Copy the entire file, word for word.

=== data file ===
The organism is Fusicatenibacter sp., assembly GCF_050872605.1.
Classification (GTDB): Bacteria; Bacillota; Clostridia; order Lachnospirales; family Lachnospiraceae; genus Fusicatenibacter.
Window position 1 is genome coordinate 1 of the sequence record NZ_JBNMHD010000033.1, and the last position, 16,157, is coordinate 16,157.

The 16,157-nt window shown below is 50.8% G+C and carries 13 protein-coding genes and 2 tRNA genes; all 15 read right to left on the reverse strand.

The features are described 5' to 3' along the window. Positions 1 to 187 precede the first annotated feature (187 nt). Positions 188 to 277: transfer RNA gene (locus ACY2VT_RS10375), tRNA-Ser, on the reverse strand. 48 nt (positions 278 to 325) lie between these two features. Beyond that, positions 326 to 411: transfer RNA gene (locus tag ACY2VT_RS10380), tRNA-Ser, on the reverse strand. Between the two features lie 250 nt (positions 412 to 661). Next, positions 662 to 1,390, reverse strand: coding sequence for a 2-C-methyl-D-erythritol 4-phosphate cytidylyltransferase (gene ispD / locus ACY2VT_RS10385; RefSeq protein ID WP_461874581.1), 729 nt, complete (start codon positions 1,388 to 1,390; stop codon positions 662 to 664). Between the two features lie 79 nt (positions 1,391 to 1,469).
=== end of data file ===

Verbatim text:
The organism is Fusicatenibacter sp., assembly GCF_050872605.1.
Classification (GTDB): Bacteria; Bacillota; Clostridia; order Lachnospirales; family Lachnospiraceae; genus Fusicatenibacter.
Window position 1 is genome coordinate 1 of the sequence record NZ_JBNMHD010000033.1, and the last position, 16,157, is coordinate 16,157.

The 16,157-nt window shown below is 50.8% G+C and carries 13 protein-coding genes and 2 tRNA genes; all 15 read right to left on the reverse strand.

The features are described 5' to 3' along the window. Positions 1 to 187 precede the first annotated feature (187 nt). Positions 188 to 277: transfer RNA gene (locus ACY2VT_RS10375), tRNA-Ser, on the reverse strand. 48 nt (positions 278 to 325) lie between these two features. Beyond that, positions 326 to 411: transfer RNA gene (locus tag ACY2VT_RS10380), tRNA-Ser, on the reverse strand. Between the two features lie 250 nt (positions 412 to 661). Next, positions 662 to 1,390, reverse strand: coding sequence for a 2-C-methyl-D-erythritol 4-phosphate cytidylyltransferase (gene ispD / locus ACY2VT_RS10385; RefSeq protein ID WP_461874581.1), 729 nt, complete (start codon positions 1,388 to 1,390; stop codon positions 662 to 664). Between the two features lie 79 nt (positions 1,391 to 1,469).